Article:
How To Easily Edit Audio Tags On Linux

Collecting and purchasing music is never a difficult task. Sorting and organizing them are. How many times have you come across an audio file on your Music player with the name like 01.mp3 and there are no other information like the artist, album info, etc. Multiply that by the number of songs you have in your library and you know you are in for a headache. Today, I will show how you can easily manage your song’s name, structure and tags in the way you want it.


The application that i am using is EasyTag. It is my favorite application for managing audio tags, but it is not the only one available. You can also try Ex-Falso, Cowbell, MusicBrainz Picard, and more. Before you proceed to edit the audio tags, it is best to backup your music collection just in case the application mess up your library. I have no idea how times it has messed up my my music directory while finding the best tag editor out there.

Let’s go back to EasyTag. Install it with

sudo apt-get install easytag


EasyTag is pretty simple and straightforward to use. Actually, the exact terms would be “intuitive”, and with a lot of options. As you launch EasyTag, it will scan your hard disk for all your music files. You can narrow down the selection by specifying the Music folders on the left panel. The middle panel will display the list of files found earlier; while the right one is for the properties and the tags. Finally, the bottom part is the log, which will keep you updated about the operations.


You can switch the left panel in order to see the artist/album view. For that, click on the button with a little guy on it:


Let’s start with the most obvious part. You can edit the audio tags simply by selecting the file and modify its attributes on the right panel. When you are done, save the changes by hitting “Ctrl + s”. If you have a few files to edit, this method will be more appropriate.


Notice that you can also associate pictures to the files, like an album cover, via the appropriate tab in the tag panel (but do not forget to hit the check box on the right while doing so).

There is something that I really appreciate when trying a new software: it is the respect of the shortcut conventions. For example, saving was the conventional “Ctrl + s” rather than any other hard-to-reach obnoxious shortcut. Same thing for the search function, use “Ctrl + f” to seek through your music.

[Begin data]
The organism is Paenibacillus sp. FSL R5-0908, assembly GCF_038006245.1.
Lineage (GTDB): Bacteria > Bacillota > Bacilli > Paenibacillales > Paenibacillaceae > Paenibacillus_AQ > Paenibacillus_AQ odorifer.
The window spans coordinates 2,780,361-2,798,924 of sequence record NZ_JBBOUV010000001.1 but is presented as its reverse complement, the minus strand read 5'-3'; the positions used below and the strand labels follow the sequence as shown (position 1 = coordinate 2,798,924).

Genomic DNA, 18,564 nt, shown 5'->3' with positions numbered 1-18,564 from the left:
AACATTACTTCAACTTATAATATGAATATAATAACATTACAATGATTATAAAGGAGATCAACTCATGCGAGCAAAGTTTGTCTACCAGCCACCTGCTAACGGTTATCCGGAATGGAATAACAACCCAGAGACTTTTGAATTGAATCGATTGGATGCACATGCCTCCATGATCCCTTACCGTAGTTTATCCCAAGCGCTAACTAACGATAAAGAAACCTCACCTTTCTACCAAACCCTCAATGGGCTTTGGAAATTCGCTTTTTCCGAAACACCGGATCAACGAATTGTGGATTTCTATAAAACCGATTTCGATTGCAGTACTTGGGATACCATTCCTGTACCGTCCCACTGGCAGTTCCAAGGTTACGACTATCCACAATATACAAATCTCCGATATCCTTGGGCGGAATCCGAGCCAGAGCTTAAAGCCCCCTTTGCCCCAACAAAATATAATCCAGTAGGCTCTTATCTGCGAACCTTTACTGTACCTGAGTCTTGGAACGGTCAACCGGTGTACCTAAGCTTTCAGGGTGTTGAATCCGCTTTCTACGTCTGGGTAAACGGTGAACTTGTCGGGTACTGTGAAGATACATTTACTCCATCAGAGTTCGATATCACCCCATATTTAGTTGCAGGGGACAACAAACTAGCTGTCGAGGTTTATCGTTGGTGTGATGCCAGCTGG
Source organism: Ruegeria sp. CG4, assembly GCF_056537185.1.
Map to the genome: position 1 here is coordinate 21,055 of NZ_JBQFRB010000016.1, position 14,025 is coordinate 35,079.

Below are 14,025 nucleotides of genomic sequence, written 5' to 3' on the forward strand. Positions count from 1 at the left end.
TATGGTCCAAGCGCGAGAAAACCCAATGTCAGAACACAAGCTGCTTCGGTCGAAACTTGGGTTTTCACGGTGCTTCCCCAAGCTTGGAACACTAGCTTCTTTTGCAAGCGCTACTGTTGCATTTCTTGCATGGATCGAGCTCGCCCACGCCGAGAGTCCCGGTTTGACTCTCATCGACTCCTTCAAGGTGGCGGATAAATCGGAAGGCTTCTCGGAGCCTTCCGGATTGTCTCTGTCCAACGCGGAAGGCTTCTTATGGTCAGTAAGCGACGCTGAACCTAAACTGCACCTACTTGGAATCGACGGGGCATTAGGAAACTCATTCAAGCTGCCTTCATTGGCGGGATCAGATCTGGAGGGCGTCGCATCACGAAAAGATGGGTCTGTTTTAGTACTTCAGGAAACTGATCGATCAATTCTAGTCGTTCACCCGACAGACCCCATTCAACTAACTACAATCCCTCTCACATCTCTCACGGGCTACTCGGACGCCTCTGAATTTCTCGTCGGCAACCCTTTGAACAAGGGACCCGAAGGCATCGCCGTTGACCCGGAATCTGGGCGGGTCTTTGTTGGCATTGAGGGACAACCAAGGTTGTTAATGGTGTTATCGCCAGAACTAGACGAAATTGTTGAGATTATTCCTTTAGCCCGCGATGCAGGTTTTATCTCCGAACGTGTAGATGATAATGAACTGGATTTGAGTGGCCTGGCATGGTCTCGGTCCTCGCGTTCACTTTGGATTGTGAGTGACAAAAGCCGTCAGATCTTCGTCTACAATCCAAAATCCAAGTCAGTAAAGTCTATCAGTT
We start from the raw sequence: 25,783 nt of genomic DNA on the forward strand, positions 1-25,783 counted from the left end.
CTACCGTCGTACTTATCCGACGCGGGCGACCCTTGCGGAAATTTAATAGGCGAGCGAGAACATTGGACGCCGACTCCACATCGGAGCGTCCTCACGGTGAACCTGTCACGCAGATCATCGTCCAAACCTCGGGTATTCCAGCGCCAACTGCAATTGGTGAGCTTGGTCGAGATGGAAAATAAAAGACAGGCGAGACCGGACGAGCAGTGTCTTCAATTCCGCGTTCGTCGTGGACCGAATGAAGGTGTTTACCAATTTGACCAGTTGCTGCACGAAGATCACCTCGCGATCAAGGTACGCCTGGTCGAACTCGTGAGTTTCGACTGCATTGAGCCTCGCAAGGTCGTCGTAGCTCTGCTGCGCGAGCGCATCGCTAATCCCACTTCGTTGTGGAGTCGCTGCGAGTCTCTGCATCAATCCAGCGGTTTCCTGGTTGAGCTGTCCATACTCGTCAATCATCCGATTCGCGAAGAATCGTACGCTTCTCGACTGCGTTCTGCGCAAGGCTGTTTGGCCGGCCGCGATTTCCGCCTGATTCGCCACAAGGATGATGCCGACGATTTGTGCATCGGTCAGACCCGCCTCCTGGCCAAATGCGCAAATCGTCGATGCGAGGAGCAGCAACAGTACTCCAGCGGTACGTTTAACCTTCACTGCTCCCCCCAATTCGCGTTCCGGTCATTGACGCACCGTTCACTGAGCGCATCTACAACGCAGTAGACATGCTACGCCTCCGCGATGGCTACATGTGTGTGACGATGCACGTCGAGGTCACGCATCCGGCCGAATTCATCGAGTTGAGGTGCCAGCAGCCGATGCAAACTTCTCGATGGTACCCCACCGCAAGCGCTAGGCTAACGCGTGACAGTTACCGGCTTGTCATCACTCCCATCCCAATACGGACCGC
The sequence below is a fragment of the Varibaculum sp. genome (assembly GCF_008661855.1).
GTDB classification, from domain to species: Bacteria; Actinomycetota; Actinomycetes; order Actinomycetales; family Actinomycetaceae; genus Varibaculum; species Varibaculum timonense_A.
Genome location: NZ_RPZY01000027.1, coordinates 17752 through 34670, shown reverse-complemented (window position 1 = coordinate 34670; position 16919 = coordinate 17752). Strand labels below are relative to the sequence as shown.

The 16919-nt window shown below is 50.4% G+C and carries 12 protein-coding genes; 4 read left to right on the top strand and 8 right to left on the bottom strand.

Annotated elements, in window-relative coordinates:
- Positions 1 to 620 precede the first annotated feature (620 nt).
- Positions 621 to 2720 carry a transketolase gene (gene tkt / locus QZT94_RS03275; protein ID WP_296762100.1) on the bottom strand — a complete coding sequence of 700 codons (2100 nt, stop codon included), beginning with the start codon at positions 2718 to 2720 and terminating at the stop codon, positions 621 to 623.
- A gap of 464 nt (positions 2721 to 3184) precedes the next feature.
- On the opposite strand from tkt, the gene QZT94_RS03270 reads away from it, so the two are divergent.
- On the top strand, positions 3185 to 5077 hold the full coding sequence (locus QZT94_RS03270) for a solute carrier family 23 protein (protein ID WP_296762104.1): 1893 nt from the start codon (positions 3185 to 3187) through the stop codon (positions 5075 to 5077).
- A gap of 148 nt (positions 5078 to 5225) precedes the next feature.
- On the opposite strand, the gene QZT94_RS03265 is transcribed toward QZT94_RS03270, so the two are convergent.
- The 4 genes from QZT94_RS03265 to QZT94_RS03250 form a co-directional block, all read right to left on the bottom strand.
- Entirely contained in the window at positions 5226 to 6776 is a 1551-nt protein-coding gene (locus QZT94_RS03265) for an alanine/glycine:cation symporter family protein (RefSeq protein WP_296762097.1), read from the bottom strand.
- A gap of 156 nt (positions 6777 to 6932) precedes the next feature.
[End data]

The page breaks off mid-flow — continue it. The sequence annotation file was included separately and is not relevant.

Now, let’s hit the core of the EasyTag: the scanner. This tool can basically do three very useful things. The first: you can use it to edit the tags automatically from the file name. This is very useful if you like to have your files to be named with the rule “artist-album-title.mp3” for example. In that case, using the appropriate mask, EasyTag will edit the tags itself. Here, the mask should be “%a-%b-%t”. As you can guess, “%a” stands for the artist, “%b” for the album, and “%t” for the title. You can find a detailed list of the masks in the paragraph 1.3.2 of the official documentation. For me, I use the simple “%t-%a” mask.


The second usage is exactly the opposite – naming the files from the tags. The mask usage stays the same, but here, your audio tags are supposed to be correct and you want your files to be named after your convention. Notice that if you use a normal slash “/”, a sub-directory will be created. For example, I can rename and restructure by using the convention “artist/album/track number-title”.


And last but not least, you can edit the syntax of the tags with “Process Fields.” It can become particularly useful if you want to replace spaces by underscores, or put every tag in capital letter, or even systematically change a character to another one. The usage is fairly simple: select which tags can be affected, make your rules via the options and apply them.

On the side, you will find some goodies with EasyTag, like the possibility to launch your music player to play a file via the shortcut “Alt + x”. You can of course change the music player by default in the parameters window, along with a good hundred of other options. Among others, you can change the character format and encoding, define the path to your music collection, modify the programs behavior when quitting, etc.

Finally, you can use the Compact Disc Data Base (CDDB) to find matching tags. The shortcut for that is “Ctrl + b”. You can either perform an automatic search or a manual one with a mask. After you found the matching song, you can use the “Apply” button to modify the tags. However, you have to keep in mind that CDDB is good but not omniscient. For this article, I used some creative content music that CDDB was unable to find.


EasyTag is a simple program that responds to the users’ demands. I appreciate the CDDB sync feature (even if clueless in this example). As its name implies, it really makes the task of editing and managing the audio tags a child’s play. While there are other features like renaming from a text file, or creating a playlist, I find these options either too precise, like for a certain type of situation that rarely occurs, or too far away from the original goal. If I really want a playlist, I prefer to use Amarok rather than EasyTag. But I guess it cannot do any harm.

What do you think of EasyTag? Have you tried it? Or did you prefer an alternative? Why? Please let us know in the comments.

Image credit: Music tag set by BigStockPhoto


Adrien is a young but passionate Linux aficionado. Command line, encryption, obscure distributions... you name it, he tried it. Always improving his system, he encountered multiple tricks and hacks and is ready to share them. Best things in the world? Math, computers and peanut butter!

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